Written by: Femi Adesina
He is the Special Adviser to the President on Media and Publicity. A member of Most Influential Nigerians’ Board of Advisors, he also wrote the foreword to Most Influential Igbo Personalities – MIIP. He was the former Managing Director/Editor-in-Chief of one of the leading newspapers in the country, The Sun, and was also the President of the Nigeria Guild of Editors.
They were called the unsmiling duo. In his first incarnation as Nigeria’s leader, the then Major General Muhammadu Buhari was paired with another top brass military officer, Babatunde Idiagbon, who was the number two man. Smiles were alien to their lips, laughter,a total stranger. They had a job to do, which was to rid the country of corruption, crime and indiscipline, and anybody who didn’t fall in line was liable to being dealt with. And summarily too. Laughter was, therefore, a distraction.
Buhari was reticent; Idiagbon, taciturn. A fearful and fearsome combination. Do the crime, serve the time was their motto. Manifest indiscipline, even in something as pressing as answering the call of nature, urinate by the roadside, and you can’t tell anybody it was the work and of the Devil. They would tell you the Devil does not pee. Vandalise public utilities? Twenty years in jail. Traffic in cocaine? Goodbye to the world. Nigeria was being whipped into line, and no mistake. But that nirvana lasted only 20 months, and forces of reaction struck. The regime was toppled.
Along the line, Idiagbon went the way of all flesh. But 30 years later, Providence brought Buhari back to the number one position. Did Nigerians who were of age forget the reticent, ramrod straight man from Daura? No. The mental image they had (and still have) of him, is that of a man of iron and steel, a new sheriff in town, who whips all malefactors into line. A forbidding man who rarely smiles and who never enjoys the music of the soul: laughter. Such frivolities are for the flippant and unserious. True? Not so. Yes, there is iron and steel in President Buhari, which makes him able to set his face as flint against the corrupt, no matter who such person is. The iron makes him abhor indiscipline, the steel compels him to crave order and decorum at all times. But is the man all iron and steel? Follow me, as I let you into another vista, another side of the essential Buhari. The human side: flesh and blood.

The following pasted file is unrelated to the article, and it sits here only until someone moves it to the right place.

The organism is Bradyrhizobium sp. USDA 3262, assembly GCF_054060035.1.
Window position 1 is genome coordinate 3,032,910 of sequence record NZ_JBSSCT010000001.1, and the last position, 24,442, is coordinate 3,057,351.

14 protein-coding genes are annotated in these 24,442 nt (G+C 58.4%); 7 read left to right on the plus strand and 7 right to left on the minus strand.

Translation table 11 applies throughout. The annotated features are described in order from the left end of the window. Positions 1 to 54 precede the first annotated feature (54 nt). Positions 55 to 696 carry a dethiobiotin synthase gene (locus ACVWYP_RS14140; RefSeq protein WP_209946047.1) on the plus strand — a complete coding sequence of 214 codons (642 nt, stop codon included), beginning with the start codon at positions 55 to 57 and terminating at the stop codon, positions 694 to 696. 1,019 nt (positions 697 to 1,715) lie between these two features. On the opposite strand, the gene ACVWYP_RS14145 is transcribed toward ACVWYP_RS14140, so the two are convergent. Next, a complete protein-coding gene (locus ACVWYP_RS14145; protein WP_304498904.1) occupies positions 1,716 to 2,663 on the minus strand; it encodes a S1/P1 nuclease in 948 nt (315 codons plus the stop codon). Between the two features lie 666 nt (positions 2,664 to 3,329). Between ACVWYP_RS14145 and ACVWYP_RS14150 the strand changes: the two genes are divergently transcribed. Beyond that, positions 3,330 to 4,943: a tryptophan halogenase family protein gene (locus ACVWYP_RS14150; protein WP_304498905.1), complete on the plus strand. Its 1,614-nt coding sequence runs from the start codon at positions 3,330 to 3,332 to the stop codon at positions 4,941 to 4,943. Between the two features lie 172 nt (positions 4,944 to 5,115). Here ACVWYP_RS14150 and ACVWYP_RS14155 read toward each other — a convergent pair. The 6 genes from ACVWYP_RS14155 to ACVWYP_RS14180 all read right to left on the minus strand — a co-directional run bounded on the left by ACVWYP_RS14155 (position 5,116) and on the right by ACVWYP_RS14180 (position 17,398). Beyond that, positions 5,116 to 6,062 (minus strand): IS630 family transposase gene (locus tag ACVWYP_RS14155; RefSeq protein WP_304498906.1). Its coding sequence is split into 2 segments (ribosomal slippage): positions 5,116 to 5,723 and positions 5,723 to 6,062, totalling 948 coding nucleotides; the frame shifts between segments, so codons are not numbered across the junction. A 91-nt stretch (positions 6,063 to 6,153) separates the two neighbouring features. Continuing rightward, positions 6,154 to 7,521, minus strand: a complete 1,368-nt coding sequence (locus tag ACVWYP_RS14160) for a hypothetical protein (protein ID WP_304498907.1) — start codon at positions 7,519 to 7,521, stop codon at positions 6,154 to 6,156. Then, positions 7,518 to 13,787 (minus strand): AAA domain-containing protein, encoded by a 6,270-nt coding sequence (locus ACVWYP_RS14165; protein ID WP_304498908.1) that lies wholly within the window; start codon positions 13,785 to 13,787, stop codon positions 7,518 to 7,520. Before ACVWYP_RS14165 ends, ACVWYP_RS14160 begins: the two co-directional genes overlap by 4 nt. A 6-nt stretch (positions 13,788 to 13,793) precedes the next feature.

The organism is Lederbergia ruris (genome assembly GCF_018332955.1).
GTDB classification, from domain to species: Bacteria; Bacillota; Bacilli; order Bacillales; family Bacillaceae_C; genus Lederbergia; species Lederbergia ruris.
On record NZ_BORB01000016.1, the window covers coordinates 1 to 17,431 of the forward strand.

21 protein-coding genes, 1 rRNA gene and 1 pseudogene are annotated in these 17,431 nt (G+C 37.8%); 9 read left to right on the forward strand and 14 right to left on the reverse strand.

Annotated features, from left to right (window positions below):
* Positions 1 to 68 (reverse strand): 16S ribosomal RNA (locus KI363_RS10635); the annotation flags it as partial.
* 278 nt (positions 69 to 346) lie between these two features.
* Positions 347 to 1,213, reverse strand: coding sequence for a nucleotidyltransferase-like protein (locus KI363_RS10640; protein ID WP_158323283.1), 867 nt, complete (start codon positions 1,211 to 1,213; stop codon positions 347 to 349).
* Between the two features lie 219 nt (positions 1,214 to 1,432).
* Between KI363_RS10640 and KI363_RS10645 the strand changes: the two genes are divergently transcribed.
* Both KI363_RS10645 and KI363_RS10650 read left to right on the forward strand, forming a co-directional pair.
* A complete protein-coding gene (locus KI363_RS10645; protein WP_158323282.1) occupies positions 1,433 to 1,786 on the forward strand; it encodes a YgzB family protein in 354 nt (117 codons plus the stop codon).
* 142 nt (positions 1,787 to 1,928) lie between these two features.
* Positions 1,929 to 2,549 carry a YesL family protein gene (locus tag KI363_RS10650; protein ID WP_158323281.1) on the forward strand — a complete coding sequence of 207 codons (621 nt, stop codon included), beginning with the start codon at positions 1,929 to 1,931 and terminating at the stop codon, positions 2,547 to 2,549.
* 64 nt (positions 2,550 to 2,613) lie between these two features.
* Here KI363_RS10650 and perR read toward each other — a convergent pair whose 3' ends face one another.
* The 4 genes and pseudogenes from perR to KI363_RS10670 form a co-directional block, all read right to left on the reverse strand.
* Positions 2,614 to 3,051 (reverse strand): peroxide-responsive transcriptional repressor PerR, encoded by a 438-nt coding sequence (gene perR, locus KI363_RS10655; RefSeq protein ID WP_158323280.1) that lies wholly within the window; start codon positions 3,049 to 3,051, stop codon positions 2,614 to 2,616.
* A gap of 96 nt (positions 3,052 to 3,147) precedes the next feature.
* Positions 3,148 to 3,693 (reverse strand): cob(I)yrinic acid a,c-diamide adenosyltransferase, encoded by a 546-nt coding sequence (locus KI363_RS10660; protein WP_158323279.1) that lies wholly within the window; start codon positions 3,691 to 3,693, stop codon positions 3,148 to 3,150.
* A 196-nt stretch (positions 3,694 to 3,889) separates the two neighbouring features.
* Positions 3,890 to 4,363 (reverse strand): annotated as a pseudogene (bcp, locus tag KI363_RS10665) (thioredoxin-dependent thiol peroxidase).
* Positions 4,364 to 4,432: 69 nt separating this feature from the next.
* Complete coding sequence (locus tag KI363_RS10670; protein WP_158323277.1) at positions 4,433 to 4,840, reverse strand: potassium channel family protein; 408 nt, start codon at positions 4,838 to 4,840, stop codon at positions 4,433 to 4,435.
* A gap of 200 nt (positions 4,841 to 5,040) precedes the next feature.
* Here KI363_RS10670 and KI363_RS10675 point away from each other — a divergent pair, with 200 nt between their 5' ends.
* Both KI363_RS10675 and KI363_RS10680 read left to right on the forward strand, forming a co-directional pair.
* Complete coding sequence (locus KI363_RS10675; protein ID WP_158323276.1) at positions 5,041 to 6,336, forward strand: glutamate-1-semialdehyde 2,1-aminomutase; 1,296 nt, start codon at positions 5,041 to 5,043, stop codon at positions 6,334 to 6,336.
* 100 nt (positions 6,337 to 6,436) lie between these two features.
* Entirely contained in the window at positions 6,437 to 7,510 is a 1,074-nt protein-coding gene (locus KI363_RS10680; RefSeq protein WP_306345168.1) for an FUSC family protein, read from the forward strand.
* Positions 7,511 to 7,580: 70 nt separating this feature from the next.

By Wednesday, June 1, it would be exactly a year that I started working with the president as his adviser on media and publicity. And I have seen him in many moods: sober, pensive, business-like, and light, yes, easy, jocular mood. This president enjoys good laughter, and, indeed, has a rich sense of humour.
On resumption day, I met the president at Defence House, his temporary outpost, while the Aso Rock presidential villa was being renovated.
“Chief Adesina, welcome,” he said, as he extended his hand to me. We both burst out laughing. Of course, I was no chief. Simply Mr. And the president knew it. He was only pulling my legs.
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